2005 , 33 minutes, color. Distributed by CUENTOS Foundation , 6321 N. Clark St., Chicago, IL 60660 , http://www.cuentosfoundation.org
This “poetic documentary” is an elegy to coppersmithing and the town of Santa Clara in the hills of Michoacán overlooking the Patzcuaro Basin. Its intention is to instill reverence and nostalgia for an idyllic way of life. As such, Huele de Noche succeeds, for its images are compelling, its music evocative. The poetic narration, in both English and Spanish versions, however, is overdone and advances neither the flow of the imagery nor the viewer's comprehension of the complex reality portrayed.
For an anthropologist, the most compelling images and information are the shots of coppersmiths at work. These shots loosely follow the production process from the melting down of copper scrap—just after dawn—to the shaping of ingots and then tejos or metal discs, which are then heated once again and hammered into vessels. Scenes illustrate several different workshops with their personnel at work. The narration implies that these are family trades, although in at least half the cases assemblies of peers work together. One such is clearly labeled a cooperative in a subtitle. One master smith, who shapes elaborate vessels, is preferred toward the end of the film. The master, Don Jesús Pérez Ornalas, works in a family atelier, and many shots show his wife, Doña Sagrario, not as artisan but as helpmate and mother of their 13 children.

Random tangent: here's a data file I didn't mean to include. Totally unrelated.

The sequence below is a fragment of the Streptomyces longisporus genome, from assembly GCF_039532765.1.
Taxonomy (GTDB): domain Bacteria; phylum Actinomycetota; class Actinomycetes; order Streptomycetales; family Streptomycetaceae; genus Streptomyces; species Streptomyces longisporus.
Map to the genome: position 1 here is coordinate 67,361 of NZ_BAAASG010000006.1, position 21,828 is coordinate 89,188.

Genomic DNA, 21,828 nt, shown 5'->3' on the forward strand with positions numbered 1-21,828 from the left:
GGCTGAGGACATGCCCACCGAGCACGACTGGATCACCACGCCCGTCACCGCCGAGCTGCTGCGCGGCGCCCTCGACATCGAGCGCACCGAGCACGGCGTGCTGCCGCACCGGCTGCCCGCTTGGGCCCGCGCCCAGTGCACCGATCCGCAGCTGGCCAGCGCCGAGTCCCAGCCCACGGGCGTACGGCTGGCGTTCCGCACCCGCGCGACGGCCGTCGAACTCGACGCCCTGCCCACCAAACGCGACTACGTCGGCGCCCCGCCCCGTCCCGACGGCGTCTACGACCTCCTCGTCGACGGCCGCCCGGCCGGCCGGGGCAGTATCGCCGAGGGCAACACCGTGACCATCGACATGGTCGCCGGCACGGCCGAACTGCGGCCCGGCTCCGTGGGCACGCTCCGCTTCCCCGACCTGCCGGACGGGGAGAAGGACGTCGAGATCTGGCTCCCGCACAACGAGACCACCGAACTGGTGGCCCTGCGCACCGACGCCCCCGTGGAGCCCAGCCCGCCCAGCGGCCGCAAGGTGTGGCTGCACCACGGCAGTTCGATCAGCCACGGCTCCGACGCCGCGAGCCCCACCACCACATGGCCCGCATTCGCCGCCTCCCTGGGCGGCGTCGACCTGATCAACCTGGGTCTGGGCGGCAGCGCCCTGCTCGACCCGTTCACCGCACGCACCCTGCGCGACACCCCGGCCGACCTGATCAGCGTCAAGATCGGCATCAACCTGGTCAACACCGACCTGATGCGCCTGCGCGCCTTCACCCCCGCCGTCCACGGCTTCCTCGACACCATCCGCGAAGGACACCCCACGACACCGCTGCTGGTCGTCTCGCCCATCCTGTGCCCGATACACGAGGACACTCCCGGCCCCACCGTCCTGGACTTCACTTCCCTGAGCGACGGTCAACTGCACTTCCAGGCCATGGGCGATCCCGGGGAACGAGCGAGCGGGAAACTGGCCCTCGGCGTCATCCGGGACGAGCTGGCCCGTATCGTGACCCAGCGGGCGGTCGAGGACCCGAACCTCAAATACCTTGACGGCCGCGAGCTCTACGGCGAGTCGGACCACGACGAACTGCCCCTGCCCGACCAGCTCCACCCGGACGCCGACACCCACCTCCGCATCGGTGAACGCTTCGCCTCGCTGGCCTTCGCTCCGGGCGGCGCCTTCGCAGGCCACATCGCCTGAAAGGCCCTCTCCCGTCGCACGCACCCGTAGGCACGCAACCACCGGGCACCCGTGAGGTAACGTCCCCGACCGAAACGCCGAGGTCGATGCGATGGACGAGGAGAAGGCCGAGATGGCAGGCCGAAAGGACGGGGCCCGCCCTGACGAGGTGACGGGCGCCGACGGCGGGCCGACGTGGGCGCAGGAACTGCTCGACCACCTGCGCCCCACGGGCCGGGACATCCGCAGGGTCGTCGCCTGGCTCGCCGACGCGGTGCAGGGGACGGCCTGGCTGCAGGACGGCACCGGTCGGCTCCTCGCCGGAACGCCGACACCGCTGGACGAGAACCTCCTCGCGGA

The flow of the film is twice interrupted by didactic narration: first about the pre-Colombian background of metallurgy in Mesoamerica, dating it to after 600 AD in the Tarascan or Purépecha area, and, second, about how the decorative pre-Colombian arts in copper gave way to utilitarian objects after the conquest, with Don Vasco de Quiroga, first bishop of Michoacán, ordaining the town to be dedicated to cauldron making. Indeed several sections on techniques depict the manufacture of huge casos or cauldrons, not in family workshops but in cooperative ateliers.
The film places the beautiful and fascinating technical documentation of coppersmithing within a context of place—the community and time—daily time, and the ritual cycle. The film opens at dawn, with a view of the town and valley below. Viewers see shots of bread baking, women scrubbing the streets, and an old woman heading into church for early morning mass.